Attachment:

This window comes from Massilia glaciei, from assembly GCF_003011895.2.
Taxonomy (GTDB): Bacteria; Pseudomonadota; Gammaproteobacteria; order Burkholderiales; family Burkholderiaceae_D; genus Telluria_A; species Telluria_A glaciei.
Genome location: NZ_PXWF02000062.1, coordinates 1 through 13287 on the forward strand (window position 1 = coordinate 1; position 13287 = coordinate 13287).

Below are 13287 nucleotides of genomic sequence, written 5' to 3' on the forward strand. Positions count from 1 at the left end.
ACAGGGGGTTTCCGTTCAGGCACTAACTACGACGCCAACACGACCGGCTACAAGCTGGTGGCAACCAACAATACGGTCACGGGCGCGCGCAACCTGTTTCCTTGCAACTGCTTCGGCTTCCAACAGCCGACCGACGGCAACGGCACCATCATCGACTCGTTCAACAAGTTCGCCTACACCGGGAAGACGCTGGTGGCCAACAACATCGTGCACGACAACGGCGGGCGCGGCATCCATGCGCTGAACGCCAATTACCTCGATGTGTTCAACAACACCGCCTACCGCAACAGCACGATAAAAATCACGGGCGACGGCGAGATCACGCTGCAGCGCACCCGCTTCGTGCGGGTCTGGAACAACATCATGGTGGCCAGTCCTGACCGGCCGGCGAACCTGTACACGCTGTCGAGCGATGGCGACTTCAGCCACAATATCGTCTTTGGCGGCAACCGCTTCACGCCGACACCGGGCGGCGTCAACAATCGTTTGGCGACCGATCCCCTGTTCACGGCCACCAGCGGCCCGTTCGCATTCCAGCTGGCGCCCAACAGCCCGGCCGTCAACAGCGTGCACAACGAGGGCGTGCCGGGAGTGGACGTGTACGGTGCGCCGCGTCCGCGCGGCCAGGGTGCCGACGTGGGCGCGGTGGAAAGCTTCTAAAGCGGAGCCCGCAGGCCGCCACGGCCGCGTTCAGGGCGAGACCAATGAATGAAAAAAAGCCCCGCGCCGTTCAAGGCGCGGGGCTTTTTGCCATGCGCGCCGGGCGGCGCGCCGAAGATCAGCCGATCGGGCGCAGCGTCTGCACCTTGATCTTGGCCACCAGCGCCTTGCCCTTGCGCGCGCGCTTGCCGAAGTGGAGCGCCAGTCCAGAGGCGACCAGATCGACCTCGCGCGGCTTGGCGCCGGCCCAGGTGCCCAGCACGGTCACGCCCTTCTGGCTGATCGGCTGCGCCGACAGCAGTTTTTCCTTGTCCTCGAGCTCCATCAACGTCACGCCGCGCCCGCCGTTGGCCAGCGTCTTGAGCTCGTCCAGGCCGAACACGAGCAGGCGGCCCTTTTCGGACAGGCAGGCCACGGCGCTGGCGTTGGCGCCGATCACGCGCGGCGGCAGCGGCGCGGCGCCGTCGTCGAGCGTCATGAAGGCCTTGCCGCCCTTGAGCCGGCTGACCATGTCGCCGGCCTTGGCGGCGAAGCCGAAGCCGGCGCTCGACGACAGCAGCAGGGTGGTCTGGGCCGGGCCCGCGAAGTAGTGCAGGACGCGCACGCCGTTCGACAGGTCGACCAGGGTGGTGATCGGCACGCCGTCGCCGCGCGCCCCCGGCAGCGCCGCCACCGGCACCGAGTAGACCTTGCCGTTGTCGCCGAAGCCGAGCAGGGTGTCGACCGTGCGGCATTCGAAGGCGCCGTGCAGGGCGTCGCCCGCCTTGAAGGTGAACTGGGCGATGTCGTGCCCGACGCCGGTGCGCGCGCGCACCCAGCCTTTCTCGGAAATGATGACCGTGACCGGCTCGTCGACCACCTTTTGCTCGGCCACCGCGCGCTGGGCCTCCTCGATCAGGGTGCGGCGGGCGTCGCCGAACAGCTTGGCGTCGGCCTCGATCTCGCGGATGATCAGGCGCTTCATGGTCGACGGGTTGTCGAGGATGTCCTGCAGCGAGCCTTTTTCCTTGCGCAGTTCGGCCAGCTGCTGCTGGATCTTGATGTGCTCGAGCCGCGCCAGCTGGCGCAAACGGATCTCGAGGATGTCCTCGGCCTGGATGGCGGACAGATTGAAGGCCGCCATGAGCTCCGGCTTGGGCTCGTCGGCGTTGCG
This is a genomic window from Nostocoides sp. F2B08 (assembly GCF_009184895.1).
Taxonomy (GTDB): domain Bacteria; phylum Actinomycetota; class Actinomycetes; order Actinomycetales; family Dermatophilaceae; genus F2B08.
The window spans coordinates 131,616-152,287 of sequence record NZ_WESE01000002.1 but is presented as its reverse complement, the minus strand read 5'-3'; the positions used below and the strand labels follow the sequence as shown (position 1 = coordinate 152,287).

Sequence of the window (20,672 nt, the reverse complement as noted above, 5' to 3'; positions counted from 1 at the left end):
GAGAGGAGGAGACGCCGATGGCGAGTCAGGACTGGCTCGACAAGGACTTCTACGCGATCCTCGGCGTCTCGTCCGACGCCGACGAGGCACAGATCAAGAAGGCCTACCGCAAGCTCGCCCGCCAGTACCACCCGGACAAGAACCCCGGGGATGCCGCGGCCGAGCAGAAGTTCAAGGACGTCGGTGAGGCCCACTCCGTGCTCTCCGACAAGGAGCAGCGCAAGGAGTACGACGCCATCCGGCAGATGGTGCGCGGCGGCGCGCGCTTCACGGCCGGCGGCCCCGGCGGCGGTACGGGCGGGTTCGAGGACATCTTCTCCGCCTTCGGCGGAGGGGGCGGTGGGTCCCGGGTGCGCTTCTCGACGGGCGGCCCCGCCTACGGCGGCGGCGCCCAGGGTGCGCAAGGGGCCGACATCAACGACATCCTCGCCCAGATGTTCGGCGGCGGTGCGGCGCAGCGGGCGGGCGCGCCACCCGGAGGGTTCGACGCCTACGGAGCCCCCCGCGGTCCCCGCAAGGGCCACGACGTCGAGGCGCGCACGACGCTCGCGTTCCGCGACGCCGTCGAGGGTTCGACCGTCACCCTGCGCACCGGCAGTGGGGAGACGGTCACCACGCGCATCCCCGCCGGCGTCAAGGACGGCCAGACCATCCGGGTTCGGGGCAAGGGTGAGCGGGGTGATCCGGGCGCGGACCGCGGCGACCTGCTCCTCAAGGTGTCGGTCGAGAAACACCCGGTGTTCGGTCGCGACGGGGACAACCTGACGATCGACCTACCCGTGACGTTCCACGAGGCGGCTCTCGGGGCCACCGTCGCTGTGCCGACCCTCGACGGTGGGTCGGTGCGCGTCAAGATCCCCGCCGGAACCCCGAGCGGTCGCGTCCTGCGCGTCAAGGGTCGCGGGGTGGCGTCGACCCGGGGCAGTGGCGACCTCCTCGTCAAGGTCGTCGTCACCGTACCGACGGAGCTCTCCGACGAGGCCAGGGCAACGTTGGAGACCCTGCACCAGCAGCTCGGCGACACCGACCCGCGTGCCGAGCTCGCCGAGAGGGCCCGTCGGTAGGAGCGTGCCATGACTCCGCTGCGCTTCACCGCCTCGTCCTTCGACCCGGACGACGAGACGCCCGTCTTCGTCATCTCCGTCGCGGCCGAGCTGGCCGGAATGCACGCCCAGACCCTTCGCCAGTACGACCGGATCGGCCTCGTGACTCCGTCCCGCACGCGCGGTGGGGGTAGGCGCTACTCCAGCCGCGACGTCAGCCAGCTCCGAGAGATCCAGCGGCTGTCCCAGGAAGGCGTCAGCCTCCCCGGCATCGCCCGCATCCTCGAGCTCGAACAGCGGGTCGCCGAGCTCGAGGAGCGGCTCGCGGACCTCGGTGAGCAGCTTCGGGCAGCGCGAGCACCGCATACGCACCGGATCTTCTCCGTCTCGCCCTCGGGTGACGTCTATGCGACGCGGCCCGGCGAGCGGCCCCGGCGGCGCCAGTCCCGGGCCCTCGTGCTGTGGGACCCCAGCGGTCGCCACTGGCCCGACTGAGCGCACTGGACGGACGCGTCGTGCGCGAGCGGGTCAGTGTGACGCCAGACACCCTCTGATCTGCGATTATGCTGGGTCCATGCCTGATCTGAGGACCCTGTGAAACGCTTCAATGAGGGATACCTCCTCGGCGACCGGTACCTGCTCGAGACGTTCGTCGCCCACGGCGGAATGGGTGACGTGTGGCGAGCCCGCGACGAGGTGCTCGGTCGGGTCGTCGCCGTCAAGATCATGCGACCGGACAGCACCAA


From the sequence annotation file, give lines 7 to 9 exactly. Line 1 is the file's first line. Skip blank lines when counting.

Taxonomy (GTDB): domain Bacteria; phylum Actinomycetota; class Actinomycetes; order Actinomycetales; family Dermatophilaceae; genus F2B08.
The window spans coordinates 131,616-152,287 of sequence record NZ_WESE01000002.1 but is presented as its reverse complement, the minus strand read 5'-3'; the positions used below and the strand labels follow the sequence as shown (position 1 = coordinate 152,287).

Sequence of the window (20,672 nt, the reverse complement as noted above, 5' to 3'; positions counted from 1 at the left end):